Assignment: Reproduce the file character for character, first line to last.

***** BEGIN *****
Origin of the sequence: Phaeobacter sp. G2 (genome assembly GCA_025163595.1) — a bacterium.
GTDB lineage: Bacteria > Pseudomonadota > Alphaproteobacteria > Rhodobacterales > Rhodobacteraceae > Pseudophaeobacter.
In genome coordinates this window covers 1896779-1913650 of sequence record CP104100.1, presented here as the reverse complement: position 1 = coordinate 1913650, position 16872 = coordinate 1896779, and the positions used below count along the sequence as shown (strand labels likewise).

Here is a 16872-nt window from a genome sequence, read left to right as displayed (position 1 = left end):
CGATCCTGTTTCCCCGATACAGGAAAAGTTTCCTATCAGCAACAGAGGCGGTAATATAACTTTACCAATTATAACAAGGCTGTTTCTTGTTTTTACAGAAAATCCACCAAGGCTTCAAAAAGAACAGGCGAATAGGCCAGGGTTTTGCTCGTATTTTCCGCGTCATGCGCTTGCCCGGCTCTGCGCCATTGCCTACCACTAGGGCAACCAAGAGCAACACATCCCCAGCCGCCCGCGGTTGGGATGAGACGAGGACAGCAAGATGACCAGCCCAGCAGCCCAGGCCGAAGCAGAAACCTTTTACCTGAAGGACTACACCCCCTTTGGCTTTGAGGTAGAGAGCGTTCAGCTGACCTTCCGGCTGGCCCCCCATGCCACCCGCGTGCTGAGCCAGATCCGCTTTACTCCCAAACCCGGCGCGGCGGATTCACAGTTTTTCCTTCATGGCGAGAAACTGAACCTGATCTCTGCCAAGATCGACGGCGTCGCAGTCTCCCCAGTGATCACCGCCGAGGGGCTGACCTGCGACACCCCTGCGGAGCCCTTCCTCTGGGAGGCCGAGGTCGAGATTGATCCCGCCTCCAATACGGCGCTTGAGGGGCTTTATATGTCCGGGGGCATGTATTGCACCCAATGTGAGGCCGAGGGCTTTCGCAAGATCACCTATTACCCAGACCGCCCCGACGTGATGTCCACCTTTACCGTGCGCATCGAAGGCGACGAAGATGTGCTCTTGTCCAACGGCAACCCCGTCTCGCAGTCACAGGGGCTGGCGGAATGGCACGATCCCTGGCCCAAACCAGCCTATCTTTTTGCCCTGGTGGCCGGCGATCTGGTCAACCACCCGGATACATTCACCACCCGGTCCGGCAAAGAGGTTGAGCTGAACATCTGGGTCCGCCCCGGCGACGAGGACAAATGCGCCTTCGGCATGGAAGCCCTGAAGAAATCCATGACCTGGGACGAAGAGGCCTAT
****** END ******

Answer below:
Origin of the sequence: Phaeobacter sp. G2 (genome assembly GCA_025163595.1) — a bacterium.
GTDB lineage: Bacteria > Pseudomonadota > Alphaproteobacteria > Rhodobacterales > Rhodobacteraceae > Pseudophaeobacter.
In genome coordinates this window covers 1896779-1913650 of sequence record CP104100.1, presented here as the reverse complement: position 1 = coordinate 1913650, position 16872 = coordinate 1896779, and the positions used below count along the sequence as shown (strand labels likewise).

Here is a 16872-nt window from a genome sequence, read left to right as displayed (position 1 = left end):
CGATCCTGTTTCCCCGATACAGGAAAAGTTTCCTATCAGCAACAGAGGCGGTAATATAACTTTACCAATTATAACAAGGCTGTTTCTTGTTTTTACAGAAAATCCACCAAGGCTTCAAAAAGAACAGGCGAATAGGCCAGGGTTTTGCTCGTATTTTCCGCGTCATGCGCTTGCCCGGCTCTGCGCCATTGCCTACCACTAGGGCAACCAAGAGCAACACATCCCCAGCCGCCCGCGGTTGGGATGAGACGAGGACAGCAAGATGACCAGCCCAGCAGCCCAGGCCGAAGCAGAAACCTTTTACCTGAAGGACTACACCCCCTTTGGCTTTGAGGTAGAGAGCGTTCAGCTGACCTTCCGGCTGGCCCCCCATGCCACCCGCGTGCTGAGCCAGATCCGCTTTACTCCCAAACCCGGCGCGGCGGATTCACAGTTTTTCCTTCATGGCGAGAAACTGAACCTGATCTCTGCCAAGATCGACGGCGTCGCAGTCTCCCCAGTGATCACCGCCGAGGGGCTGACCTGCGACACCCCTGCGGAGCCCTTCCTCTGGGAGGCCGAGGTCGAGATTGATCCCGCCTCCAATACGGCGCTTGAGGGGCTTTATATGTCCGGGGGCATGTATTGCACCCAATGTGAGGCCGAGGGCTTTCGCAAGATCACCTATTACCCAGACCGCCCCGACGTGATGTCCACCTTTACCGTGCGCATCGAAGGCGACGAAGATGTGCTCTTGTCCAACGGCAACCCCGTCTCGCAGTCACAGGGGCTGGCGGAATGGCACGATCCCTGGCCCAAACCAGCCTATCTTTTTGCCCTGGTGGCCGGCGATCTGGTCAACCACCCGGATACATTCACCACCCGGTCCGGCAAAGAGGTTGAGCTGAACATCTGGGTCCGCCCCGGCGACGAGGACAAATGCGCCTTCGGCATGGAAGCCCTGAAGAAATCCATGACCTGGGACGAAGAGGCCTAT